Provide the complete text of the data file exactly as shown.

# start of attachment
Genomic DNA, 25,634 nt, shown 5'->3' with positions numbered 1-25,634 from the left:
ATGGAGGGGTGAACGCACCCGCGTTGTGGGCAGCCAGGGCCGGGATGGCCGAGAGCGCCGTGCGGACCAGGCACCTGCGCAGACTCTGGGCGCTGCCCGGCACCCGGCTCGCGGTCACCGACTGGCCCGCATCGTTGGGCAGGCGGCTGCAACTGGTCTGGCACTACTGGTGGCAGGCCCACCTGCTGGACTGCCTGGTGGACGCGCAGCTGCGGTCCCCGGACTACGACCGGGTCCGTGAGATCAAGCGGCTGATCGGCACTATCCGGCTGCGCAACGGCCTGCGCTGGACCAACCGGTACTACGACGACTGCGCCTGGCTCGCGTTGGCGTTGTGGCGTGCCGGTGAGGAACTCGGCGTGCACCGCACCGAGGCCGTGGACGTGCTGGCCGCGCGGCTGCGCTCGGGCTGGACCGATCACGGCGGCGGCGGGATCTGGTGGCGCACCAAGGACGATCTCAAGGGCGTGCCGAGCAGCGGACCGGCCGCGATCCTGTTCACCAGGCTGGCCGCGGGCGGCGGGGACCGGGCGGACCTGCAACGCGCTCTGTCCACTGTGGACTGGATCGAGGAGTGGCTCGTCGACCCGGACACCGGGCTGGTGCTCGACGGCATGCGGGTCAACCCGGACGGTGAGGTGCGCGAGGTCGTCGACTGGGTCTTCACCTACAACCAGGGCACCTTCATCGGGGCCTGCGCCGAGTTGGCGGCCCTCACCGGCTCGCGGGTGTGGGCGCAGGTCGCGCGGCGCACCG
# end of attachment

Genomic DNA, 25,634 nt, shown 5'->3' with positions numbered 1-25,634 from the left:
ATGGAGGGGTGAACGCACCCGCGTTGTGGGCAGCCAGGGCCGGGATGGCCGAGAGCGCCGTGCGGACCAGGCACCTGCGCAGACTCTGGGCGCTGCCCGGCACCCGGCTCGCGGTCACCGACTGGCCCGCATCGTTGGGCAGGCGGCTGCAACTGGTCTGGCACTACTGGTGGCAGGCCCACCTGCTGGACTGCCTGGTGGACGCGCAGCTGCGGTCCCCGGACTACGACCGGGTCCGTGAGATCAAGCGGCTGATCGGCACTATCCGGCTGCGCAACGGCCTGCGCTGGACCAACCGGTACTACGACGACTGCGCCTGGCTCGCGTTGGCGTTGTGGCGTGCCGGTGAGGAACTCGGCGTGCACCGCACCGAGGCCGTGGACGTGCTGGCCGCGCGGCTGCGCTCGGGCTGGACCGATCACGGCGGCGGCGGGATCTGGTGGCGCACCAAGGACGATCTCAAGGGCGTGCCGAGCAGCGGACCGGCCGCGATCCTGTTCACCAGGCTGGCCGCGGGCGGCGGGGACCGGGCGGACCTGCAACGCGCTCTGTCCACTGTGGACTGGATCGAGGAGTGGCTCGTCGACCCGGACACCGGGCTGGTGCTCGACGGCATGCGGGTCAACCCGGACGGTGAGGTGCGCGAGGTCGTCGACTGGGTCTTCACCTACAACCAGGGCACCTTCATCGGGGCCTGCGCCGAGTTGGCGGCCCTCACCGGCTCGCGGGTGTGGGCGCAGGTCGCGCGGCGCACCG